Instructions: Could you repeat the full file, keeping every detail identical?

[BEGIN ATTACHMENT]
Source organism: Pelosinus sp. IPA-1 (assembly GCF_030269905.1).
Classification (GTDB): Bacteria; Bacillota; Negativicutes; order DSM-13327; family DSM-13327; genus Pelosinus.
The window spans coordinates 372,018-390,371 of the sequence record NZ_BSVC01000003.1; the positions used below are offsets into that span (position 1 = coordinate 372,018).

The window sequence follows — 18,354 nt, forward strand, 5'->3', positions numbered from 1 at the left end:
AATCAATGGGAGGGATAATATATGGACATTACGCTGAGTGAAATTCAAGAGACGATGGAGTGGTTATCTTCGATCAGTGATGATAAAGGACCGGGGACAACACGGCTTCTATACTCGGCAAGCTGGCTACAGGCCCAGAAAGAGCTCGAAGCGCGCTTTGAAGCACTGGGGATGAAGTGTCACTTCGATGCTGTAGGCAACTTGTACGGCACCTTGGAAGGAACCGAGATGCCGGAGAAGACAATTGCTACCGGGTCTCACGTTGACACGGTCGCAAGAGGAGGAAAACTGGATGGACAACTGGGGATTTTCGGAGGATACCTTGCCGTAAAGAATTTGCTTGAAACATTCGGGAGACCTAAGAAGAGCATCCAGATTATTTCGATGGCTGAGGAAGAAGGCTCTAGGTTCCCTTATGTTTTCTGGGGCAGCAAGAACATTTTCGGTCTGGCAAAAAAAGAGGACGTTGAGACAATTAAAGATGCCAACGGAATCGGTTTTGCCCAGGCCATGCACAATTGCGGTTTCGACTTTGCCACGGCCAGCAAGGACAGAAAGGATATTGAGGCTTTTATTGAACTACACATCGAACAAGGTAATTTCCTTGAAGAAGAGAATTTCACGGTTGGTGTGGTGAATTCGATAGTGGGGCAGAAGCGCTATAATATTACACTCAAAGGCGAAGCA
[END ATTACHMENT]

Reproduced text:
Source organism: Pelosinus sp. IPA-1 (assembly GCF_030269905.1).
Classification (GTDB): Bacteria; Bacillota; Negativicutes; order DSM-13327; family DSM-13327; genus Pelosinus.
The window spans coordinates 372,018-390,371 of the sequence record NZ_BSVC01000003.1; the positions used below are offsets into that span (position 1 = coordinate 372,018).

The window sequence follows — 18,354 nt, forward strand, 5'->3', positions numbered from 1 at the left end:
AATCAATGGGAGGGATAATATATGGACATTACGCTGAGTGAAATTCAAGAGACGATGGAGTGGTTATCTTCGATCAGTGATGATAAAGGACCGGGGACAACACGGCTTCTATACTCGGCAAGCTGGCTACAGGCCCAGAAAGAGCTCGAAGCGCGCTTTGAAGCACTGGGGATGAAGTGTCACTTCGATGCTGTAGGCAACTTGTACGGCACCTTGGAAGGAACCGAGATGCCGGAGAAGACAATTGCTACCGGGTCTCACGTTGACACGGTCGCAAGAGGAGGAAAACTGGATGGACAACTGGGGATTTTCGGAGGATACCTTGCCGTAAAGAATTTGCTTGAAACATTCGGGAGACCTAAGAAGAGCATCCAGATTATTTCGATGGCTGAGGAAGAAGGCTCTAGGTTCCCTTATGTTTTCTGGGGCAGCAAGAACATTTTCGGTCTGGCAAAAAAAGAGGACGTTGAGACAATTAAAGATGCCAACGGAATCGGTTTTGCCCAGGCCATGCACAATTGCGGTTTCGACTTTGCCACGGCCAGCAAGGACAGAAAGGATATTGAGGCTTTTATTGAACTACACATCGAACAAGGTAATTTCCTTGAAGAAGAGAATTTCACGGTTGGTGTGGTGAATTCGATAGTGGGGCAGAAGCGCTATAATATTACACTCAAAGGCGAAGCA